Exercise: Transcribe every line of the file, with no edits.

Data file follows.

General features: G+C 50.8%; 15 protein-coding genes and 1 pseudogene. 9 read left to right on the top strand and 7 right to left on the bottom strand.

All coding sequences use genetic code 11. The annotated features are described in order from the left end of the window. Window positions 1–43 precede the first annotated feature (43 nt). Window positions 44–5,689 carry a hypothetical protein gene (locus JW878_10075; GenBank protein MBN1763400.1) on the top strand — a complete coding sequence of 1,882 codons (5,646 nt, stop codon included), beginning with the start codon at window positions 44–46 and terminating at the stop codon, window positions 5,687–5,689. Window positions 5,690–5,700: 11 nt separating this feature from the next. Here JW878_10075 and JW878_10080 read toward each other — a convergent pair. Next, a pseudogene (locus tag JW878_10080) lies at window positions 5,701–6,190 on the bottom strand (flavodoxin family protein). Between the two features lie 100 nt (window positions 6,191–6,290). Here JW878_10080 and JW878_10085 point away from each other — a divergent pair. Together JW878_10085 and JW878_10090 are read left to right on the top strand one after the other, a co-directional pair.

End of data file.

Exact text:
General features: G+C 50.8%; 15 protein-coding genes and 1 pseudogene. 9 read left to right on the top strand and 7 right to left on the bottom strand.

All coding sequences use genetic code 11. The annotated features are described in order from the left end of the window. Window positions 1–43 precede the first annotated feature (43 nt). Window positions 44–5,689 carry a hypothetical protein gene (locus JW878_10075; GenBank protein MBN1763400.1) on the top strand — a complete coding sequence of 1,882 codons (5,646 nt, stop codon included), beginning with the start codon at window positions 44–46 and terminating at the stop codon, window positions 5,687–5,689. Window positions 5,690–5,700: 11 nt separating this feature from the next. Here JW878_10075 and JW878_10080 read toward each other — a convergent pair. Next, a pseudogene (locus tag JW878_10080) lies at window positions 5,701–6,190 on the bottom strand (flavodoxin family protein). Between the two features lie 100 nt (window positions 6,191–6,290). Here JW878_10080 and JW878_10085 point away from each other — a divergent pair. Together JW878_10085 and JW878_10090 are read left to right on the top strand one after the other, a co-directional pair.